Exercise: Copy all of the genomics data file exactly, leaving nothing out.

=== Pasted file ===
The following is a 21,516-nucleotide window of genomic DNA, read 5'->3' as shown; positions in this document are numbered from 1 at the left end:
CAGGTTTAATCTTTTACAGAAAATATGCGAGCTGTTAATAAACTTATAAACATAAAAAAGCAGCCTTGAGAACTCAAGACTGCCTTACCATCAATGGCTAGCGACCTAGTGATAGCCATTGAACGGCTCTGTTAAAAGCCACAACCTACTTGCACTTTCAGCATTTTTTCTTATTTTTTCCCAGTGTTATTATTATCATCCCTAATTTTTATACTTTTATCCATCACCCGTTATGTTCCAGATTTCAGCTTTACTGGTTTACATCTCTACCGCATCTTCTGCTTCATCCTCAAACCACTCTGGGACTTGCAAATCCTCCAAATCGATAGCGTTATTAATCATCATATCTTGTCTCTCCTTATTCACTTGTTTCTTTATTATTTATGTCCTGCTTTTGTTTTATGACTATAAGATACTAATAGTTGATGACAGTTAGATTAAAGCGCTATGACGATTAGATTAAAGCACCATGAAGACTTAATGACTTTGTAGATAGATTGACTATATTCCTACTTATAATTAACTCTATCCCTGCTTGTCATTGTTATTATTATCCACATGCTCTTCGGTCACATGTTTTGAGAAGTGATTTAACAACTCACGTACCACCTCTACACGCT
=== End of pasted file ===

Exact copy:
The following is a 21,516-nucleotide window of genomic DNA, read 5'->3' as shown; positions in this document are numbered from 1 at the left end:
CAGGTTTAATCTTTTACAGAAAATATGCGAGCTGTTAATAAACTTATAAACATAAAAAAGCAGCCTTGAGAACTCAAGACTGCCTTACCATCAATGGCTAGCGACCTAGTGATAGCCATTGAACGGCTCTGTTAAAAGCCACAACCTACTTGCACTTTCAGCATTTTTTCTTATTTTTTCCCAGTGTTATTATTATCATCCCTAATTTTTATACTTTTATCCATCACCCGTTATGTTCCAGATTTCAGCTTTACTGGTTTACATCTCTACCGCATCTTCTGCTTCATCCTCAAACCACTCTGGGACTTGCAAATCCTCCAAATCGATAGCGTTATTAATCATCATATCTTGTCTCTCCTTATTCACTTGTTTCTTTATTATTTATGTCCTGCTTTTGTTTTATGACTATAAGATACTAATAGTTGATGACAGTTAGATTAAAGCGCTATGACGATTAGATTAAAGCACCATGAAGACTTAATGACTTTGTAGATAGATTGACTATATTCCTACTTATAATTAACTCTATCCCTGCTTGTCATTGTTATTATTATCCACATGCTCTTCGGTCACATGTTTTGAGAAGTGATTTAACAACTCACGTACCACCTCTACACGCT